These showy blooms were and remain vital to Hawaiian culture.
Natives deem the hibiscus a symbol of power and respect, while the Pink Hibiscus—which is known for its wrinkled texture and is most common on Kauai—was believed to keep women healthy throughout their pregnancies (a belief that has since been refuted). Hawaiian Airlines—arguably the most globally recognized airline of the 50th State—adopted its image for their iconic logo. And today, the hibiscus serves as the official state flower of Hawaii.
Thank Outdoor Circle for the coveted title.
Established in 1912, Outdoor Circle was started by a group of women who were determined to beautify Honolulu and its surrounding environs—an endeavor that led to island-wide plantings and work towards prohibiting billboards on Oahu (a ban that’s still in effect today). By 1923, they had persuaded the then-territory’s legislature to name the hibiscus the floral representative of the islands. While that award originally went to the ruby-red Chinese varietal, the sunshine-hued Yellow Hibiscus—or ma’o hau hele—assumed the crown in 1988 and has kept it ever since.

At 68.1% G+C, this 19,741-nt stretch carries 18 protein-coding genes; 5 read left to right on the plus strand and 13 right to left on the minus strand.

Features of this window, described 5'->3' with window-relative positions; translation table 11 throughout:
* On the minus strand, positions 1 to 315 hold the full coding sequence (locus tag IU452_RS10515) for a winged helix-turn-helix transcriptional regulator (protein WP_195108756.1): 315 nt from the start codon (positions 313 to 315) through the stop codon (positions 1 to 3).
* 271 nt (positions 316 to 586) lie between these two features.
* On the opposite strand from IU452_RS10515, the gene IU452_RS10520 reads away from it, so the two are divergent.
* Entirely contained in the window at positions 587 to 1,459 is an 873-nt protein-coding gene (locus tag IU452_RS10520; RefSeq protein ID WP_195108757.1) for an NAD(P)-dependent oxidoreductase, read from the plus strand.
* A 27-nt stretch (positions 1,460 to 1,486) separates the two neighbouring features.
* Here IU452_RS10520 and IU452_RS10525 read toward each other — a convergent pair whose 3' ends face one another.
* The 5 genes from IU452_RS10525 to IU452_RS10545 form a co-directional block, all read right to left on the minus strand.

Present on all of the major Hawaiian Islands except bomb-ravished Kaho’olawe and the isolated isle of Ni’ihau, the ma’o hau hele can grow up to thirty feet tall; some shrubs reach an astounding twenty feet in diameter. And while most trees bloom year round, flowers are most commonly seen in the spring and summer.
Despite their health and vibrancy, the Hawaiian hibiscus has become endangered in its native habitat.
Many plants are susceptible to what’s known as the hibiscus erineum mite. So diminutive that they’re naked to the human eye, this mite—which wreaks havoc on the health of hibiscuses—arrived in Hawaii in 1989 and is transported from island to nursery to backyard through birds, insects, and winds. Urbanization, ranching, agriculture, alien species—all also pose a threat to hibiscuses, particularly the Hibiscus clayi. Found exclusively in the dry forests of Kauai’s Nounou Mountains, this variety began disappearing after the introduction of cattle in 1928; today, it’s believed that only four “Kauai rose mallow” trees remain.